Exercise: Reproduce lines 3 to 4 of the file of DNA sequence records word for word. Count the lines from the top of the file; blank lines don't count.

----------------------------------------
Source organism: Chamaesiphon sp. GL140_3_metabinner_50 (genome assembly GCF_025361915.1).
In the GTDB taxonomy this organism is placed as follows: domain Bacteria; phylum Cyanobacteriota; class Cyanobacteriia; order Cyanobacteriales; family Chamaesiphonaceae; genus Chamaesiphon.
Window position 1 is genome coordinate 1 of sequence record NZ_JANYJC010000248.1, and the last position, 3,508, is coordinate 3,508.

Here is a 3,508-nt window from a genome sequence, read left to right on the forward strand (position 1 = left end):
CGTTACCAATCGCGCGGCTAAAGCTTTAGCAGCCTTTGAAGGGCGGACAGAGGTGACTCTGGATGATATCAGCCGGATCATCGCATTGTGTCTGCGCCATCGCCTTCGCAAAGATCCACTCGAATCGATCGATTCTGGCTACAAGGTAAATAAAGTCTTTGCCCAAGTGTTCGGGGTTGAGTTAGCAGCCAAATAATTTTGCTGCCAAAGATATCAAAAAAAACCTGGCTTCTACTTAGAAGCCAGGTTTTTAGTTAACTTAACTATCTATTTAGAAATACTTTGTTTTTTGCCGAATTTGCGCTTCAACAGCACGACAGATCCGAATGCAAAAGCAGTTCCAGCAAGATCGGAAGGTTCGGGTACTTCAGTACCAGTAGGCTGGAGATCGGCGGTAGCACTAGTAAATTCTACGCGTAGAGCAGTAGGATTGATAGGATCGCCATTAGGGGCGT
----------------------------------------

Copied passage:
Window position 1 is genome coordinate 1 of sequence record NZ_JANYJC010000248.1, and the last position, 3,508, is coordinate 3,508.

Here is a 3,508-nt window from a genome sequence, read left to right on the forward strand (position 1 = left end):